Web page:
Lessons of stimulus polling

Polling around the recently signed economic recovery bill affords an opportunity to tease out some lessons about public opinion:

Partisanship Reigns (Or, Do Leaders Lead?) — Regular readers will not be shocked to learn that partisanship heavily conditions voters’ attitudes toward the stimulus. According to Gallup, while 82 percent of Democrats supported the plan as it was being signed, they were joined by just 28 percent of Republicans — a vast 54-point partisan gap. The ABC/Washington Post poll reports a slightly larger, 56-point partisan gap, while Pew pegged the gap at 46 points. Independents lounged, appropriately, between the two sets of partisans, with support ranging from 49 to 61 percent, depending on the poll.

The trajectory of opinion also points to the role of partisanship. As more Democrats learned their party’s position, support jumped 15 points while it declined by six among Republicans. Independent support remained consistent. Of course, this could also be evidence that leaders have influence, with followers altering their views as leaders make their respective cases.

Different Questions Yield Different Answers — Because no one did a split sample experiment, this point is difficult to prove, but it seems likely here, as it is definitively true in other instances. ABC/Washington Post recorded the highest level of support for the bill after describing the plan as spending “$800 billion on tax cuts, construction projects and aid to the states and individuals to try to stimulate the economy.”

Gallup simply asked about “a new economic stimulus package of at least $800 billion Congress is considering” and showed less support than either ABC/Washington Post or CNN. CNN’s question invoked both Congress and President Obama, while adding specifics — the bill “will attempt to stimulate the economy by increasing federal government spending and cutting taxes at a total cost to the government of about $800 billion.” Friends at Fox were on the low end of support after prefacing their question with one describing the “stimulus and spending plan that Congress passed last week that includes nearly $800 billion of taxpayer money.”

Never mind the oddity of Fox counting tax cuts as “spending taxpayer money.” The lesson seems clear: Questions that just mention $800 billion and Congress elicit less support for the stimulus than those that offer a fuller description of the purpose, while noting both tax cuts and spending were part of the package.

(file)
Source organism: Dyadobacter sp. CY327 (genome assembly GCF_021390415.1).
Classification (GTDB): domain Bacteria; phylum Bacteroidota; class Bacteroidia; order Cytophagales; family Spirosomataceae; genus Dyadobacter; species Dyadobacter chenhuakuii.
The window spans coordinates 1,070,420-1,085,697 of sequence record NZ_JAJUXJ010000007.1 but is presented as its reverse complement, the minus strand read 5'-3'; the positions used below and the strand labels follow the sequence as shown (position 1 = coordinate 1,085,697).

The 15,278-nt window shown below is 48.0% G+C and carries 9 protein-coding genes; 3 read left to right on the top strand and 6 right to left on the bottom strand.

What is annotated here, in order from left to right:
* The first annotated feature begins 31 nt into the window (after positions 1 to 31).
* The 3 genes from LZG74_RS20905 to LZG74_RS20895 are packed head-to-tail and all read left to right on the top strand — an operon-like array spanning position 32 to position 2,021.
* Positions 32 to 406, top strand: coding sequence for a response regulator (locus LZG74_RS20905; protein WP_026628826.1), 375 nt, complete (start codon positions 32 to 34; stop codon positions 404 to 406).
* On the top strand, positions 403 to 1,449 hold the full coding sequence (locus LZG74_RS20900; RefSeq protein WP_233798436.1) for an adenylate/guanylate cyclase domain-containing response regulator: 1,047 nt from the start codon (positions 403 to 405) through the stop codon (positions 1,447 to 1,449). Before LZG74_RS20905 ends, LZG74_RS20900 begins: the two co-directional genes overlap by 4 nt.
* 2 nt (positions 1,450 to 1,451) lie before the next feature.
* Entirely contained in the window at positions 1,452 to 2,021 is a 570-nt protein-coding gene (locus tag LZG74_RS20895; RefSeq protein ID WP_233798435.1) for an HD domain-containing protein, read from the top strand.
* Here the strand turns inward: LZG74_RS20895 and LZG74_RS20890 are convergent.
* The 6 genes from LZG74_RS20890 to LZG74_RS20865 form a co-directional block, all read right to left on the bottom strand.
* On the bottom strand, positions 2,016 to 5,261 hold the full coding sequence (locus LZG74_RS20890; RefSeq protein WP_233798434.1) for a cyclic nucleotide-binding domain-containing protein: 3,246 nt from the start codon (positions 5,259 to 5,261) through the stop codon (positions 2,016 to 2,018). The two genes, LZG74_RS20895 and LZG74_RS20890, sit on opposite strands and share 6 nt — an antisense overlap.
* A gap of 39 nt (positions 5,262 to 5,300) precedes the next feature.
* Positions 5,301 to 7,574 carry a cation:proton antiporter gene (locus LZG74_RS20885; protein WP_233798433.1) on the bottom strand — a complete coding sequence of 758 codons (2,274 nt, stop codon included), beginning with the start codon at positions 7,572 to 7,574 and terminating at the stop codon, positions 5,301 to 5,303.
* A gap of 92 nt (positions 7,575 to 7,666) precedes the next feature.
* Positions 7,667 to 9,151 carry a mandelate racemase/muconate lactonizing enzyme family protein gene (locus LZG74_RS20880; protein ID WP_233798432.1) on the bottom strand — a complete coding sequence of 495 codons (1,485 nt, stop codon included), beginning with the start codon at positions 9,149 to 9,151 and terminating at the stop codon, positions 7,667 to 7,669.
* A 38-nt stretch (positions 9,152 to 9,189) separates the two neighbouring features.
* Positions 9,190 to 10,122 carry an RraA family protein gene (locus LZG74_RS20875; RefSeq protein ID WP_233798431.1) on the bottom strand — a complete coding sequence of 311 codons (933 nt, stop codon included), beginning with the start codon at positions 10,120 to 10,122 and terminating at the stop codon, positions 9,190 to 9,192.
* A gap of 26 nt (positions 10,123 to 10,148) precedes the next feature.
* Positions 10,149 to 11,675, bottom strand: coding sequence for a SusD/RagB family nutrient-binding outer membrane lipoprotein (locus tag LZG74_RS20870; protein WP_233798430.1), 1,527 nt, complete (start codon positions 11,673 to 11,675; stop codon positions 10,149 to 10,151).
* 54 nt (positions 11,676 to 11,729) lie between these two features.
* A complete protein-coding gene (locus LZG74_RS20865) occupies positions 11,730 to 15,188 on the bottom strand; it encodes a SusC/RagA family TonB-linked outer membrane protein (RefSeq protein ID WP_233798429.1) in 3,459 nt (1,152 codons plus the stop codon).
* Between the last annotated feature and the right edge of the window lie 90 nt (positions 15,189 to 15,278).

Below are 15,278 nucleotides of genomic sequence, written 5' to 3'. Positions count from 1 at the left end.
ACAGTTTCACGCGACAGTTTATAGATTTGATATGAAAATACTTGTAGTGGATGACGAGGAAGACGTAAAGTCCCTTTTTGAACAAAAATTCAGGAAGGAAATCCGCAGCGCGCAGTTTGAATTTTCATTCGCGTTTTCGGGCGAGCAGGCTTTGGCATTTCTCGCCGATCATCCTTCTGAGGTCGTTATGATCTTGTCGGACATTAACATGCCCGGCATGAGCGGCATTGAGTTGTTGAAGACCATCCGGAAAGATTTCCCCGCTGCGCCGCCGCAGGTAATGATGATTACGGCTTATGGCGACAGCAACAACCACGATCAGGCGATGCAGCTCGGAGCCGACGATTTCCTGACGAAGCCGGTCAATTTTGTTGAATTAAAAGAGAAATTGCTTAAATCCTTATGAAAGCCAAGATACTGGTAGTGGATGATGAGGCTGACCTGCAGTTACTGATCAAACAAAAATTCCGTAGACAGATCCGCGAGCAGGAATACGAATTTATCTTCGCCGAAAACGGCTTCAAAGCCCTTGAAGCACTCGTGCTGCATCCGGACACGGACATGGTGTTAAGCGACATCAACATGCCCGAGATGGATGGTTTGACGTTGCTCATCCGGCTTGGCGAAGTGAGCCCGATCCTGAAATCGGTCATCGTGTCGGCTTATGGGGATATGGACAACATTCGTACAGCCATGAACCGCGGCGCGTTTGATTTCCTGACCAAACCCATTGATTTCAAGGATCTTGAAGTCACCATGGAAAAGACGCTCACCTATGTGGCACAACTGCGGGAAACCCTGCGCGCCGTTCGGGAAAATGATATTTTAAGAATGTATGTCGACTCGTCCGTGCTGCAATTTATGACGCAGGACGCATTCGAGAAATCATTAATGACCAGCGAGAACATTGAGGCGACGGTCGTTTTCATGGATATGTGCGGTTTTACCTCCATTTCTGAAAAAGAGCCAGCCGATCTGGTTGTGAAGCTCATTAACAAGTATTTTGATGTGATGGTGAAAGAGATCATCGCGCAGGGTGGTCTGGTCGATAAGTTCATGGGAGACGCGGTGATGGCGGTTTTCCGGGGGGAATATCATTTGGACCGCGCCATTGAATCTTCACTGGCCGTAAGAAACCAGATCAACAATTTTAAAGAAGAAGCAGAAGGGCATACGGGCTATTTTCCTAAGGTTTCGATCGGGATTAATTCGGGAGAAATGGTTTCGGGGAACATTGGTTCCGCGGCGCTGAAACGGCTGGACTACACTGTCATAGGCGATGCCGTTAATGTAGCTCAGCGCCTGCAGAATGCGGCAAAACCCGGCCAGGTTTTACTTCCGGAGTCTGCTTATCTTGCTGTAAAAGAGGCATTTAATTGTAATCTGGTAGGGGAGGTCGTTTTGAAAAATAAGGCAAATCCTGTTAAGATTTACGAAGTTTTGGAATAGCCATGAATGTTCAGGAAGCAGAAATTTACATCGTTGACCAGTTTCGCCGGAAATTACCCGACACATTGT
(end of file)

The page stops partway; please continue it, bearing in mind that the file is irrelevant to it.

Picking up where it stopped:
And yet, on any given day, commentators discussed these polls as if they were measuring support for the identical proposal. Since CBS/New York Times found only 40 percent having heard a lot about the plan, it is a fair bet that many respondents were not reading from the same hymnal when they answered the question.

Americans See Past Their Own Pocketbooks — It is fashionable in some quarters to suggest that voters evaluate any and every public policy in terms of its personal impact on them. Not so. Voters are perfectly capable of separating their personal interest from the national interest, and did so in the stimulus debate. Few Americans think the bill will help them, yet majorities favor it because they believe it will help the country as a whole.

Just 24 percent told Fox interviewers the plan would help them personally, but 49 percent said it would help the economy and 51 percent actually supported it. A slightly larger 31 percent predicted they would personally benefit in CNN’s poll, but 53 percent foresaw significant improvement in the nation’s economy resulting from the bill, which earned support from 60 percent.

Voters favored the stimulus not because they thought it would help them — they didn’t — but because they believe it will help the country, and the national interest ultimately proved a stronger call than personal interest.

Mellman is president of The Mellman Group and has worked for Democratic candidates and causes since 1982. Current clients include the majority leaders of both the House and Senate.Mellman is president of The Mellman Group and has worked for Democratic candidates and causes since 1982. Current clients include the majority leaders of both the House and Senate.